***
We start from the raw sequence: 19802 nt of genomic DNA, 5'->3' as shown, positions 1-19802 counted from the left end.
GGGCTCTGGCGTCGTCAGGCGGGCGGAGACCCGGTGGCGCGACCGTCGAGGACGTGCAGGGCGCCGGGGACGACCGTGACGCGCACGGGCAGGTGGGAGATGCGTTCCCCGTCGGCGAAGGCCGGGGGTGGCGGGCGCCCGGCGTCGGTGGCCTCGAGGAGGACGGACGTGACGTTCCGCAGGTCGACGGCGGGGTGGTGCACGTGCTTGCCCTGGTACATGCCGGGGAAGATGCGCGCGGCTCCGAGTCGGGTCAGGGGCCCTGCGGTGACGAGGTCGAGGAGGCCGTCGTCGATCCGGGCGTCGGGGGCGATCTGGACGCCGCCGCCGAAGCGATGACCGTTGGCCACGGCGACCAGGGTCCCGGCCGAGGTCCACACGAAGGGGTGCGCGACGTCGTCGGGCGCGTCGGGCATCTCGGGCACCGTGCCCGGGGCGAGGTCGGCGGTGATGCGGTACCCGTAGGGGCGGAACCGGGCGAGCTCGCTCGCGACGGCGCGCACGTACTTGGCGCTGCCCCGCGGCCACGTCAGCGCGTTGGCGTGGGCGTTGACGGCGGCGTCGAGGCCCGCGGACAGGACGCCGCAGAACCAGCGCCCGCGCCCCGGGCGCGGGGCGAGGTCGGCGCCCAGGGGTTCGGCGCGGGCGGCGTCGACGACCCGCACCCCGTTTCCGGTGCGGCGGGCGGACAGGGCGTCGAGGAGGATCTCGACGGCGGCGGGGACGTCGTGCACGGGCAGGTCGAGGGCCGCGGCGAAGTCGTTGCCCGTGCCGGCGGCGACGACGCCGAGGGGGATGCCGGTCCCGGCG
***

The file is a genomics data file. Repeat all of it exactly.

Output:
We start from the raw sequence: 19802 nt of genomic DNA, 5'->3' as shown, positions 1-19802 counted from the left end.
GGGCTCTGGCGTCGTCAGGCGGGCGGAGACCCGGTGGCGCGACCGTCGAGGACGTGCAGGGCGCCGGGGACGACCGTGACGCGCACGGGCAGGTGGGAGATGCGTTCCCCGTCGGCGAAGGCCGGGGGTGGCGGGCGCCCGGCGTCGGTGGCCTCGAGGAGGACGGACGTGACGTTCCGCAGGTCGACGGCGGGGTGGTGCACGTGCTTGCCCTGGTACATGCCGGGGAAGATGCGCGCGGCTCCGAGTCGGGTCAGGGGCCCTGCGGTGACGAGGTCGAGGAGGCCGTCGTCGATCCGGGCGTCGGGGGCGATCTGGACGCCGCCGCCGAAGCGATGACCGTTGGCCACGGCGACCAGGGTCCCGGCCGAGGTCCACACGAAGGGGTGCGCGACGTCGTCGGGCGCGTCGGGCATCTCGGGCACCGTGCCCGGGGCGAGGTCGGCGGTGATGCGGTACCCGTAGGGGCGGAACCGGGCGAGCTCGCTCGCGACGGCGCGCACGTACTTGGCGCTGCCCCGCGGCCACGTCAGCGCGTTGGCGTGGGCGTTGACGGCGGCGTCGAGGCCCGCGGACAGGACGCCGCAGAACCAGCGCCCGCGCCCCGGGCGCGGGGCGAGGTCGGCGCCCAGGGGTTCGGCGCGGGCGGCGTCGACGACCCGCACCCCGTTTCCGGTGCGGCGGGCGGACAGGGCGTCGAGGAGGATCTCGACGGCGGCGGGGACGTCGTGCACGGGCAGGTCGAGGGCCGCGGCGAAGTCGTTGCCCGTGCCGGCGGCGACGACGCCGAGGGGGATGCCGGTCCCGGCG